Heaven help they should all get loose, but that doesn’t seem to happen.
Shopping at Cackle Hatchery may just crack you up
In fact, Nancy Smith is quite certain she has the answer to the obvious question that must surely have been on your mind: Which came first, the chicken or the egg.
"Well, it’s got to be the chicken," she replies. "It’s biblical."
So there you have it, enough chickens so that you can pick up the phone, talk to one of 25 or so operators, tell them what and how many you want according to a very complete mail order catalog or after much research at CackleHatchery.com.
Sixty percent of the business is now mail order, and about 40 percent wholesale.
What’s different even in a very few years is that while the popularity of raising chickens at home has soared, the time it takes to sort out the details of what the customer actually wants usually takes longer. "We may spend 25-30 minutes on the phone taking one order for just a few birds," says Jeff.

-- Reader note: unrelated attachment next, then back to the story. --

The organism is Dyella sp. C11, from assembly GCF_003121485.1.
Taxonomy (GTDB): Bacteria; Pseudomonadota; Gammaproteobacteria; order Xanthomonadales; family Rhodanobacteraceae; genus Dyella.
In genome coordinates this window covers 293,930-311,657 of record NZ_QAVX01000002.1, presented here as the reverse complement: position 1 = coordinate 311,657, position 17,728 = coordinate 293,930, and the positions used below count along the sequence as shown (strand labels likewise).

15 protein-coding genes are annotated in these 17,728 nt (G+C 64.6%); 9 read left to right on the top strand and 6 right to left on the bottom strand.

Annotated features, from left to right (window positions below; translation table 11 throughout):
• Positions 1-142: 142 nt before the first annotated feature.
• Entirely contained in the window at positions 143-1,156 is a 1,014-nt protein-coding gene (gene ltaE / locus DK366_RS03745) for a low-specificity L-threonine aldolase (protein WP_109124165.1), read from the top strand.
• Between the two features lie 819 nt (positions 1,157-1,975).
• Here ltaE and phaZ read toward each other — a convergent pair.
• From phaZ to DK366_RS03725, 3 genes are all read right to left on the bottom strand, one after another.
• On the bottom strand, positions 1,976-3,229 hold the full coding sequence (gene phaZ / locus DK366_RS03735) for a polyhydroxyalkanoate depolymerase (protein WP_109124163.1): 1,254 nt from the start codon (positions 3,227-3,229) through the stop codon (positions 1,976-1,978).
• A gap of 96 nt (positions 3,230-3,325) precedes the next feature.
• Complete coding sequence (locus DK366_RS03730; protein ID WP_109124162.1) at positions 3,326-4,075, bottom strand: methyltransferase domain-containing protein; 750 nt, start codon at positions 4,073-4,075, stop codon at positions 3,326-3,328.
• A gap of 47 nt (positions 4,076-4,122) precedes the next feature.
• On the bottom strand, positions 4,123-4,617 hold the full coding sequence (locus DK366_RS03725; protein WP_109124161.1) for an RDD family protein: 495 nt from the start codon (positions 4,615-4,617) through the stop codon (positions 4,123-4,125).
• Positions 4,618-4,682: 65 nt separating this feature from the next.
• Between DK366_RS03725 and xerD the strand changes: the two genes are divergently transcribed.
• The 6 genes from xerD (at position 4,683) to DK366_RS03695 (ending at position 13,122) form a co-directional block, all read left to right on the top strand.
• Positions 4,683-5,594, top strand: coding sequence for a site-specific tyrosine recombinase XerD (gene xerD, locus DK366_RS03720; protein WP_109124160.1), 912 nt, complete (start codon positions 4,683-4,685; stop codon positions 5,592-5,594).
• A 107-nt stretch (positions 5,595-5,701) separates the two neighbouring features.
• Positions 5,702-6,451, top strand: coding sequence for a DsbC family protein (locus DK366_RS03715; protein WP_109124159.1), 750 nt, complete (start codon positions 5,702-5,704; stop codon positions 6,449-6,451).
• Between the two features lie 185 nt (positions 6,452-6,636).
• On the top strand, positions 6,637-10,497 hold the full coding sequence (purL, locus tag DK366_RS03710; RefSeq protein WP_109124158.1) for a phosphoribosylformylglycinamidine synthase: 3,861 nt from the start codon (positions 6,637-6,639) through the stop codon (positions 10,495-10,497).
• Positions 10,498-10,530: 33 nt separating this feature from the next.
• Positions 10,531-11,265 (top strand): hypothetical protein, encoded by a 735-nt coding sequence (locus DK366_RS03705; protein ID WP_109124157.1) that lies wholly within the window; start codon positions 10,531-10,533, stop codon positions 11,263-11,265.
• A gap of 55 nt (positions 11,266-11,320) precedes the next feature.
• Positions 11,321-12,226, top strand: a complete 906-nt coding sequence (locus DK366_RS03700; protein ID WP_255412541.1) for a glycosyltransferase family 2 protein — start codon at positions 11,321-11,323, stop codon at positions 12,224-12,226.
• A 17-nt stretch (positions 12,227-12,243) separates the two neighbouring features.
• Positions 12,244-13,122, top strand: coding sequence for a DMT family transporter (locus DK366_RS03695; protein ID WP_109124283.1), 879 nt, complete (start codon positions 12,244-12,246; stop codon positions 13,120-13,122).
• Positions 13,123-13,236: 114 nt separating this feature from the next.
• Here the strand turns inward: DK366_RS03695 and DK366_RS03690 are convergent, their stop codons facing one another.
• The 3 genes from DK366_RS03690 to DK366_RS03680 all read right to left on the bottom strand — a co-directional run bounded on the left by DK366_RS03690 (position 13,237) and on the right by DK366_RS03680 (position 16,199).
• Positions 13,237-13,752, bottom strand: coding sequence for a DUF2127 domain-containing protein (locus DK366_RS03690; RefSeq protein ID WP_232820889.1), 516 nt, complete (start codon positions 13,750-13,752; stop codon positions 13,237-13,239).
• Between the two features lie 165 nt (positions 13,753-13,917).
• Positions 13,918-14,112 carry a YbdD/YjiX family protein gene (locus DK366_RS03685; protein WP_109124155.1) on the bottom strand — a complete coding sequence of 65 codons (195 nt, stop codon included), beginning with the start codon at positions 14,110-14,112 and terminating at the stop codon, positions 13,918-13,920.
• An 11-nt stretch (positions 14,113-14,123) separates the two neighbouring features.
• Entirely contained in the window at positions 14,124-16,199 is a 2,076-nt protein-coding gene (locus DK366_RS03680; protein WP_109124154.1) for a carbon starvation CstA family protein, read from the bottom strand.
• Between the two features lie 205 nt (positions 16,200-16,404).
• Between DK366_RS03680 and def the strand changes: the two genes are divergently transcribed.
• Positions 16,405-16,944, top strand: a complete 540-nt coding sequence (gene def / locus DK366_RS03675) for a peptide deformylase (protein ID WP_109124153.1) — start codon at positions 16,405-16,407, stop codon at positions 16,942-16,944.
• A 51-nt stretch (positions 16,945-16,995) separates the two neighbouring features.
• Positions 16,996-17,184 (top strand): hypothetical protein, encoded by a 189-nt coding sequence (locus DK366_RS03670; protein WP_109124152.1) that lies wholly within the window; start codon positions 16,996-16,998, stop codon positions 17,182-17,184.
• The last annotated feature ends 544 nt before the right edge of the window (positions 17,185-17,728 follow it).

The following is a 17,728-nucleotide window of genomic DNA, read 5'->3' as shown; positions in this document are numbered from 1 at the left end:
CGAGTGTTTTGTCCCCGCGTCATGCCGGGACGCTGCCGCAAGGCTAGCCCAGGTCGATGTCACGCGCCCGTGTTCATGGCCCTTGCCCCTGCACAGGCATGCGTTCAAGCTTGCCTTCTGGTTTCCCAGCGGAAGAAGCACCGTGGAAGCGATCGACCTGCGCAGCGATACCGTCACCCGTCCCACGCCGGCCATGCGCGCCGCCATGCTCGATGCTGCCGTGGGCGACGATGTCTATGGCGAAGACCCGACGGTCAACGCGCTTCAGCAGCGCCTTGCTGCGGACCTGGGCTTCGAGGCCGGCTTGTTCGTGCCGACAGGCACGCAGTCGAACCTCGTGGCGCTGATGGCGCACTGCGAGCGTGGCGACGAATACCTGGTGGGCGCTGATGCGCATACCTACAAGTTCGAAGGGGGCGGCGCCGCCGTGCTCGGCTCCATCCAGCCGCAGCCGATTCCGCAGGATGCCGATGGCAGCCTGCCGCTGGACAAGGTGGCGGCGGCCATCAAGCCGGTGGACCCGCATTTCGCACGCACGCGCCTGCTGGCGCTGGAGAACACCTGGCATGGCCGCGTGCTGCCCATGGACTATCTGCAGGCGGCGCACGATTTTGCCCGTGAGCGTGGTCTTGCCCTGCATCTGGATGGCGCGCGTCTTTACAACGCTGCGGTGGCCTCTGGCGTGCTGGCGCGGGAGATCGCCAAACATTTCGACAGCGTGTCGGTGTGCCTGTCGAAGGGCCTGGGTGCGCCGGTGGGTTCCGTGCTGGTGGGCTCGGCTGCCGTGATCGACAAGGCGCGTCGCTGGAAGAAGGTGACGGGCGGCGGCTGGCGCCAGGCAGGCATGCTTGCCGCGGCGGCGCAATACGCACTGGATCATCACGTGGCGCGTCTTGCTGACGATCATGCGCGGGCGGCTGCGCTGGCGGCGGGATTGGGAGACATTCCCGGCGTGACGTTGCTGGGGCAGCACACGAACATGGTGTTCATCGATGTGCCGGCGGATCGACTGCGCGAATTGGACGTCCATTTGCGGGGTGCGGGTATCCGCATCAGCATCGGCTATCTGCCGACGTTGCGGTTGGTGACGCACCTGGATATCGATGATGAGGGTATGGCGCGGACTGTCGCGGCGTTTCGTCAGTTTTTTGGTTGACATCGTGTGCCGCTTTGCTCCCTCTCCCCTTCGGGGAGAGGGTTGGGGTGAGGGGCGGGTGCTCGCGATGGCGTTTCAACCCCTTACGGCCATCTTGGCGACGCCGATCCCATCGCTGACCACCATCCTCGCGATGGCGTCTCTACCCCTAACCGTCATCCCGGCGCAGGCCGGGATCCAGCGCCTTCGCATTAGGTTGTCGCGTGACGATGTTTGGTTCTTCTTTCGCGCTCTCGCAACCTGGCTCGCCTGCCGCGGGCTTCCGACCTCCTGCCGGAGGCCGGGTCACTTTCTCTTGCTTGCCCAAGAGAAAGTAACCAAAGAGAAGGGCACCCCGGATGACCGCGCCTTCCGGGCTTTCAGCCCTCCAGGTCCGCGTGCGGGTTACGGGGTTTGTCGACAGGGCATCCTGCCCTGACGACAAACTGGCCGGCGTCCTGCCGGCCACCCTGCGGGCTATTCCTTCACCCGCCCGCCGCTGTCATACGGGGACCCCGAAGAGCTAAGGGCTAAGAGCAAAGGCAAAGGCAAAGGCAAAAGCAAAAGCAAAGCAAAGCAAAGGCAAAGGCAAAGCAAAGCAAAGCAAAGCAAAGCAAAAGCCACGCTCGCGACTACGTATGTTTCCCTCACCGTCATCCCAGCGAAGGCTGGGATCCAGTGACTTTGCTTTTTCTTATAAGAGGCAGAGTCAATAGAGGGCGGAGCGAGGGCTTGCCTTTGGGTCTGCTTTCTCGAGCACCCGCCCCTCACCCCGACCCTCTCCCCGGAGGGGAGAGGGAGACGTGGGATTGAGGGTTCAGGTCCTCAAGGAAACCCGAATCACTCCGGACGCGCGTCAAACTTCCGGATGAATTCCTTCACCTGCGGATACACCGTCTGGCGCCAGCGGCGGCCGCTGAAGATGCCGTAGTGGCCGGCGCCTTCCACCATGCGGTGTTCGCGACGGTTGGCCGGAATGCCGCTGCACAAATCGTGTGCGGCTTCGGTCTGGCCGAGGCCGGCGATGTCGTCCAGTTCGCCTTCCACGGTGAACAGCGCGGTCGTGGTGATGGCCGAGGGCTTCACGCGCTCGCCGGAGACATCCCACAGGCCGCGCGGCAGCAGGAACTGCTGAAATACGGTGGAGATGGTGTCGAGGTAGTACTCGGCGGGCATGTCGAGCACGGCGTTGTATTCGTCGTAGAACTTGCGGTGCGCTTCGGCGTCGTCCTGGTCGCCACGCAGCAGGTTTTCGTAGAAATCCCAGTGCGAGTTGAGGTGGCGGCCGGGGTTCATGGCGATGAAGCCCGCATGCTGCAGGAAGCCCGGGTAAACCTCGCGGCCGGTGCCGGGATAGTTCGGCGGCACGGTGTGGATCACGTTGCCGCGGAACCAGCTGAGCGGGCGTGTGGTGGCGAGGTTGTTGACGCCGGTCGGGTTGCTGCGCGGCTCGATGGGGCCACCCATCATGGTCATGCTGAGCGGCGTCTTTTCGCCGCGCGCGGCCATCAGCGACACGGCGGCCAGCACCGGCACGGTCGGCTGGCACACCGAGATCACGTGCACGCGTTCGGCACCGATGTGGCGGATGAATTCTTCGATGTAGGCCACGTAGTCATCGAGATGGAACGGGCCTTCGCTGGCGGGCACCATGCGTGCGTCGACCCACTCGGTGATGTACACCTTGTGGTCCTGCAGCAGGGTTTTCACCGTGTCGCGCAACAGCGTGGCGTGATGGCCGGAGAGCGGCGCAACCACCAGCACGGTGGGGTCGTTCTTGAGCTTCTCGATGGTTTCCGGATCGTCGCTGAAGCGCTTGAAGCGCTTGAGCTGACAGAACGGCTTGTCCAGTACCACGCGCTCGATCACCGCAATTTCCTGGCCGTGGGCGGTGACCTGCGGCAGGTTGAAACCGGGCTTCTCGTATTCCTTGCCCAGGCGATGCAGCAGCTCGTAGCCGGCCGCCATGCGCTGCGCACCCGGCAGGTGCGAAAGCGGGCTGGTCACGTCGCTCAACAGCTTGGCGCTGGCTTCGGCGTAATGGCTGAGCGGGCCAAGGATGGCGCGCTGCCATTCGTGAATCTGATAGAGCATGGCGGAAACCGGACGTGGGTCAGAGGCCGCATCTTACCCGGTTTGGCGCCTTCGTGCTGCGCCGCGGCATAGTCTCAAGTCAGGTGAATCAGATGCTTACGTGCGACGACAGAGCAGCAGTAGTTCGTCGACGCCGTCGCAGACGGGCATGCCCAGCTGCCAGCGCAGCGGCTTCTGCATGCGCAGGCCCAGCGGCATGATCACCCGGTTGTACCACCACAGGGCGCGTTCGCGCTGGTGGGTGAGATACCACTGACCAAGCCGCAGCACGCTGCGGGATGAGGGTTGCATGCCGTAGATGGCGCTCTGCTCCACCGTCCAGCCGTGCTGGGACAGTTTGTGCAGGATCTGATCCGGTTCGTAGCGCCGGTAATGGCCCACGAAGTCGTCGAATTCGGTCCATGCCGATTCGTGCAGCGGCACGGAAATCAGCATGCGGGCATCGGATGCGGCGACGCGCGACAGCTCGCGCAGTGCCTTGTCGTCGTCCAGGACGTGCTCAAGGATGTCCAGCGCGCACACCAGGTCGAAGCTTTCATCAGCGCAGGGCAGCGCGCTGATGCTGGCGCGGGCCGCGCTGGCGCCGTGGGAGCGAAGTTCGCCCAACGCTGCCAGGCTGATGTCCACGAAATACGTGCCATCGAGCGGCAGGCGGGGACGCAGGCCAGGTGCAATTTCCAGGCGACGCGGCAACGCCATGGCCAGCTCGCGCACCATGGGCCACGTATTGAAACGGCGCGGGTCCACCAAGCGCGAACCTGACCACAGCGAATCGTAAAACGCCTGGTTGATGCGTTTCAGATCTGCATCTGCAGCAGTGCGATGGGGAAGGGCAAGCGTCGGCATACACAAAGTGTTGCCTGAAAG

Another issue is that chickens aren’t pets. Nor do they come in pastel colors compliments of the Easter Bunny. They are more akin to livestock than tame pets, capable of inflicting injuries (not serious, we hope) and even diseases, including salmonella.
Estes Hatchery survived the nightmare every hatchery dreads when cases of salmonella were traced to chickens bred by Estes, even though it had been regularly inspected.
Eventually, Estes was cleared of violations. Indeed, hatcheries are inspected as often as state and federal budgets allow. And lest there be any confusion, salmonella can be passed along from an infected family dog or box turtle. It’s everywhere, and requires vigilance.
"You’ve got to use common sense," advises Jeff, who worked in "insurance and investment for 20 years while still keeping my nose in the family business here in Lebanon. In 2004 I was back full time with the family business and have not looked back."
Shopping at the Cackle Hatchery
For a special trip involving a younger generation (and their elders), shopping at the Cackle Hatchery may crack you up a bit. For starters, there is Chicken Poop Lip Balm in five flavors (none actually containing the aforementioned poop, but use your imagination if you still have one). But there are also dozens of other useful items, provided you are planning to have more eggs than you need. Then you may need an "Eggs for Sale sign."